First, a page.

The Heights Observer is now on Twitter.com. We started Tweeting in early February, and send out messages when new stories go online, or if we stumble across anything of local interest to Cleveland Heights and University Heights.
Opening The Observer
Is there a blogger in you waiting to get out? Can you write with insight and passion about Cleveland Heights and/or University Heights?
The new Heights Observer/Blogs is looking for people to offer regular commentary, analysis and musings on the people, places and events that define the Heights.
At a party not long ago, I met a woman who, after hearing my name, said, "I want to get involved with the Observer."
"That would be great," I replied.
"There are all sorts of things that go on here that people ought to know," she said, waving her arms, "and I’m not afraid to say any of it."
The Heights Observer is happy to accept and publish letters to the editor.
We don’t get very many of them. Maybe that’s because letters to the editor usually represent the only way an ordinary resident can contribute to a newspaper. But the Observer’s articles and columns are also written by residents, and with so many ways to contribute, letters may somehow seem unnecessary.
But they have an important role. Letters represent the community dialogue that the Observer and its parent organization, FutureHeights, seek to encourage.
News articles and opinion pieces don’t really count as a conversation until someone else responds. That’s the purpose of letters.
We’re pleased to announce that the Observer has launched the only online business directory dedicated to Cleveland Heights and University Heights.
Offering listings from accountants to variety stores and everything in between, the directory is one more way the Observer facilitates the connection between residents and the businesses that serve them.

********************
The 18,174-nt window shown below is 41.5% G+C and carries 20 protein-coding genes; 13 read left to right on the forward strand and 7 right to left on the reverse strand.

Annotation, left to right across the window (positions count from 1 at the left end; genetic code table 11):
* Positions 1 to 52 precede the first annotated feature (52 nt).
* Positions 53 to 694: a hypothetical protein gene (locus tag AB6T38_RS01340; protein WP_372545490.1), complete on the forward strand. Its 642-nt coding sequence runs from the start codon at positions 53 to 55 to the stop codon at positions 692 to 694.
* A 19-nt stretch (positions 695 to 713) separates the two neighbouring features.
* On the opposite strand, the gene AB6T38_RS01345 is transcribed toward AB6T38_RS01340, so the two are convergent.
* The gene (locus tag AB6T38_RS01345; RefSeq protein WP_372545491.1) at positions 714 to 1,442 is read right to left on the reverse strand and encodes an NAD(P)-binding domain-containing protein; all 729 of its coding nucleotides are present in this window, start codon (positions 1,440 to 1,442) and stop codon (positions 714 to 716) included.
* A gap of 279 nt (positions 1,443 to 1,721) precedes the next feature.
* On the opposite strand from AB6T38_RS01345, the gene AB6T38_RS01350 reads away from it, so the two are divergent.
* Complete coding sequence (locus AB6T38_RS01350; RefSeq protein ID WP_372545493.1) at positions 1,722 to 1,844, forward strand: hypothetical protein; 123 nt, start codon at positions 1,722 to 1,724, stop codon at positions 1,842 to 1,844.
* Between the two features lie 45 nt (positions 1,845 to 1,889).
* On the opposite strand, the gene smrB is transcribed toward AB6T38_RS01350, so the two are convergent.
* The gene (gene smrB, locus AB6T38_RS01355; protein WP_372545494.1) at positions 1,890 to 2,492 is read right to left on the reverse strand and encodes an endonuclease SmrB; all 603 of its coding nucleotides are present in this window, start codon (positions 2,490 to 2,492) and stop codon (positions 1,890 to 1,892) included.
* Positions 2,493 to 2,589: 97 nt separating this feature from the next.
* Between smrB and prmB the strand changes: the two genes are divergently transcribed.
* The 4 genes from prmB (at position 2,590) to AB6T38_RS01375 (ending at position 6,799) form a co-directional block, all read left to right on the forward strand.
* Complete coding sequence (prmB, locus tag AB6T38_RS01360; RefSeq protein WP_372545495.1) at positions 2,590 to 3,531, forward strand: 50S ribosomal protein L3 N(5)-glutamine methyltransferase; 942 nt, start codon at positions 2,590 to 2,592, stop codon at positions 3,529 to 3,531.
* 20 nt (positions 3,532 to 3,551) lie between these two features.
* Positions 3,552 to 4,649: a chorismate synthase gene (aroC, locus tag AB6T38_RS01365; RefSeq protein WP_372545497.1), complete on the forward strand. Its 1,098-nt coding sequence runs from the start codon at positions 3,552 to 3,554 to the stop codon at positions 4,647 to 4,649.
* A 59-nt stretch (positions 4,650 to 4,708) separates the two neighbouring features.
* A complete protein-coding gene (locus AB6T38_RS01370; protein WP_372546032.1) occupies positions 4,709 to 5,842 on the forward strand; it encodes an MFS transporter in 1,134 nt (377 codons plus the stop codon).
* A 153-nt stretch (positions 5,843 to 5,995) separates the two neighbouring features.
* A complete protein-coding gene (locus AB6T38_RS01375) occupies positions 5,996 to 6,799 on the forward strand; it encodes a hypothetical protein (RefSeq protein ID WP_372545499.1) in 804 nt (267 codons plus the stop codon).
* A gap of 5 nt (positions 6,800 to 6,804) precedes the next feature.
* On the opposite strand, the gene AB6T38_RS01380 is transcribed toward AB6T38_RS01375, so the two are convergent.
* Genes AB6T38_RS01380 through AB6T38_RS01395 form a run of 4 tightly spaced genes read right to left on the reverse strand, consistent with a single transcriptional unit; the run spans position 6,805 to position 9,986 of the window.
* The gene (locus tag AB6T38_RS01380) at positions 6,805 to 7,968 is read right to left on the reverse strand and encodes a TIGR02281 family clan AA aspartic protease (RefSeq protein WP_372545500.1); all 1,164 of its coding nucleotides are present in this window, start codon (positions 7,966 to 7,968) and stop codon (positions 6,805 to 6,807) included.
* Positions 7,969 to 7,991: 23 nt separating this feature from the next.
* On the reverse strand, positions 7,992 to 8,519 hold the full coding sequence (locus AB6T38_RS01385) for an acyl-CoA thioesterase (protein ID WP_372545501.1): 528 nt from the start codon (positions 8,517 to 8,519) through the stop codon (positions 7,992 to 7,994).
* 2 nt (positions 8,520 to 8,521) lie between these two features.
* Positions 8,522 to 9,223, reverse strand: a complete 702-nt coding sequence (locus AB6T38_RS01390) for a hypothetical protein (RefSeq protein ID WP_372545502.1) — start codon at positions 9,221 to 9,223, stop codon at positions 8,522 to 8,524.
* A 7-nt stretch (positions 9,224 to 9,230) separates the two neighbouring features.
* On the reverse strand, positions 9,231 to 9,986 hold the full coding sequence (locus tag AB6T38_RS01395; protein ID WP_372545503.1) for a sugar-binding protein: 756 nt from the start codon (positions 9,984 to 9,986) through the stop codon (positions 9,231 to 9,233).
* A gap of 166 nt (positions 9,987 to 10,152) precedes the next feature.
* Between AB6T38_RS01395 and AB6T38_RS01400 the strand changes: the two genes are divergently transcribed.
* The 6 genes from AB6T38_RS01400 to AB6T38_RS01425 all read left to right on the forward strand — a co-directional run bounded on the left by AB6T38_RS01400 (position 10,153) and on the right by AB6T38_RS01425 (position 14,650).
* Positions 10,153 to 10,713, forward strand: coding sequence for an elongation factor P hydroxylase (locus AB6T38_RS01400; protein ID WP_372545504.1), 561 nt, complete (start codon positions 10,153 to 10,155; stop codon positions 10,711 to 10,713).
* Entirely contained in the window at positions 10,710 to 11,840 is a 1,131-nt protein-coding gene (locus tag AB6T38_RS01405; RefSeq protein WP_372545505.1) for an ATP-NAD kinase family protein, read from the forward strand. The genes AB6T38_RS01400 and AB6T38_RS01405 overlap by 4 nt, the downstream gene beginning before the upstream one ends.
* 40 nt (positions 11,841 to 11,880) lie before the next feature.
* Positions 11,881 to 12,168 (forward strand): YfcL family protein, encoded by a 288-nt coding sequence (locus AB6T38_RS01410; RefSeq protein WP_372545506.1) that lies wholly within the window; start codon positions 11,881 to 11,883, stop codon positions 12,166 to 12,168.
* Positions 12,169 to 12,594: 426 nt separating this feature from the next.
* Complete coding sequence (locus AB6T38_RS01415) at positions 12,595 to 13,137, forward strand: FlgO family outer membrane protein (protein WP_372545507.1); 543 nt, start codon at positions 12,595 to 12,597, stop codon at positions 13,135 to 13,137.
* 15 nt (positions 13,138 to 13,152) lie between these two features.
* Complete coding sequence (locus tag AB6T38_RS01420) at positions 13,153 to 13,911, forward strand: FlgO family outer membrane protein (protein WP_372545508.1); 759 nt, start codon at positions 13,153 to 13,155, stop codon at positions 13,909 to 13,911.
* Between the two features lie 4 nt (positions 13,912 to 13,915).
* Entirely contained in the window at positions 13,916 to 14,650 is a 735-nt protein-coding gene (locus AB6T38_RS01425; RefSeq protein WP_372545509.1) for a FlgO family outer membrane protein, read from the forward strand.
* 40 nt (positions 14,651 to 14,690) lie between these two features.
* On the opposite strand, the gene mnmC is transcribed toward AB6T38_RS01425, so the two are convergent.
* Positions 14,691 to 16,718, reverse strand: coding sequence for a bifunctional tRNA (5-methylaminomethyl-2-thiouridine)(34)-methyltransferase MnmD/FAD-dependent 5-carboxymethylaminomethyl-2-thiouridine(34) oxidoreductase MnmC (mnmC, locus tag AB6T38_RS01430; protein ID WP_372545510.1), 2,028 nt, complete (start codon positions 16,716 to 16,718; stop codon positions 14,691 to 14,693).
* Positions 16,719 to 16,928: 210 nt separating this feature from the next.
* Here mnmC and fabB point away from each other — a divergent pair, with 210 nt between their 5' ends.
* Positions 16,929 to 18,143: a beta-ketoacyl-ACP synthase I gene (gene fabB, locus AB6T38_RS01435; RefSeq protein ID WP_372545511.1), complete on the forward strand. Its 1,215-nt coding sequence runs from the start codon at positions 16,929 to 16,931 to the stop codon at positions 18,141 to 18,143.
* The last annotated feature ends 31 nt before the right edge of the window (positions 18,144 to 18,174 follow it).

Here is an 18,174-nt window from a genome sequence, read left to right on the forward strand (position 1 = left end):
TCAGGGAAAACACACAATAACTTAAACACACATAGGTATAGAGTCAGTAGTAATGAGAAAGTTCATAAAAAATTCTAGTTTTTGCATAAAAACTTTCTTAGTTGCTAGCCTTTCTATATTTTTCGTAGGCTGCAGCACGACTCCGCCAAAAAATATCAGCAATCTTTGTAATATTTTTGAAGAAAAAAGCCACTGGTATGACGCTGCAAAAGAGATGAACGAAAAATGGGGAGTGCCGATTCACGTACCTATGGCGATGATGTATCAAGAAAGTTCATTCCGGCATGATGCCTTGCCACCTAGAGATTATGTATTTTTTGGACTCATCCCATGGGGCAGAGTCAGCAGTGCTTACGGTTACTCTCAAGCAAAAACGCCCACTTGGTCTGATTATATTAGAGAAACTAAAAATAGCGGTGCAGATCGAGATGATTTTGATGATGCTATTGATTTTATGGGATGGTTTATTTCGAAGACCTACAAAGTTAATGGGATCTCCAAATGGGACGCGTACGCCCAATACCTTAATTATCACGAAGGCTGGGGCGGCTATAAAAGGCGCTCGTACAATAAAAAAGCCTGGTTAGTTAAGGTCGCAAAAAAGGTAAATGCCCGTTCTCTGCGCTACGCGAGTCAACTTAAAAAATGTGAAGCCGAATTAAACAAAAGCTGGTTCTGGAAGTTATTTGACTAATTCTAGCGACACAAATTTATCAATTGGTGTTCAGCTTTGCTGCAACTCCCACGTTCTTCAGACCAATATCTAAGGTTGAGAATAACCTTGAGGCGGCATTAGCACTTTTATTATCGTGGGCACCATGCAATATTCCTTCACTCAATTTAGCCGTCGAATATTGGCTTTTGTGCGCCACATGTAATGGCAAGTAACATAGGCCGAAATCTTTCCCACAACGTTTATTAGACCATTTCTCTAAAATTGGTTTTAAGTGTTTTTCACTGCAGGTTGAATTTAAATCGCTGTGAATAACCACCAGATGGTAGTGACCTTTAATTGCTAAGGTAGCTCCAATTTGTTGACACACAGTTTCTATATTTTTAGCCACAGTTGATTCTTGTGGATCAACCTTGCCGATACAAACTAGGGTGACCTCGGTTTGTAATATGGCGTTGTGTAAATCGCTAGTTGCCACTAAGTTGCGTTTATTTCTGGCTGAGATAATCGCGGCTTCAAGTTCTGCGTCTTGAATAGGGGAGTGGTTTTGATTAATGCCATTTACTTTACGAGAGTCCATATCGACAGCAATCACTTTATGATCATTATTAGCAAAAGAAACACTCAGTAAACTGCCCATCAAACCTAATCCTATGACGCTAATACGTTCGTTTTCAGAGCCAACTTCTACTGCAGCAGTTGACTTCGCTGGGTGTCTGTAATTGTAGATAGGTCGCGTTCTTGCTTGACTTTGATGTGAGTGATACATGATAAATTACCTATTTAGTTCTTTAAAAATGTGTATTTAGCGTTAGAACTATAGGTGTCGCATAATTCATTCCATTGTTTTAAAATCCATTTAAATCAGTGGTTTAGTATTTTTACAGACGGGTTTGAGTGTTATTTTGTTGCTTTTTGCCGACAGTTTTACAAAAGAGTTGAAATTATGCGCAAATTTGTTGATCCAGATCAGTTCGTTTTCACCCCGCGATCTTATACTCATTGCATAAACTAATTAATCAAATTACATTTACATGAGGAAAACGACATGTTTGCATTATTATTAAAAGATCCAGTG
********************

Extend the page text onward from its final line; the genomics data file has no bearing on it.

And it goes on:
The directory is available through a link in the left-hand menu at www.heightsobserver.org, the Heights Observer website.
It has been launched in support of the new Heights Independent Business Alliance (HIBA), of which I’ve written before. HIBA was founded with urging from the Observer’s nonprofit owner, FutureHeights, to help keep local, independently owned businesses foremost in the minds of residents.
There are two noteworthy events related to the Observer this month.
First is the FutureHeights Auction. It’s one of the primary fundraisers for the organization that produces the Observer each month. FutureHeights is all about civic engagement, and the Observer is its largest project–giving voice to anyone who wants to lead or participate in dialogue about the community.
The auction is conducted online, so you don’t need to dress up or put on a party smile. The bidding runs from Oct. 15 to Nov. 21, at www.BiddingForGood.com/FutureHeights. If you appreciate the Observer, then please support FutureHeights and the auction. There’s some neat stuff to bid on, as well.
The Heights Observer, published by FutureHeights, is about engagement: helping to keep residents of University Heights and Cleveland Heights informed, and providing a platform to actively share information about community issues and organizations.
It’s a chicken-and-egg proposition: The greater the engagement, the more contributions the Observer receives—and the better informed people will be.
I observe two common barriers to this process:
- People don’t want to take the time.
- People don’t know how, or don’t feel qualified, to contribute.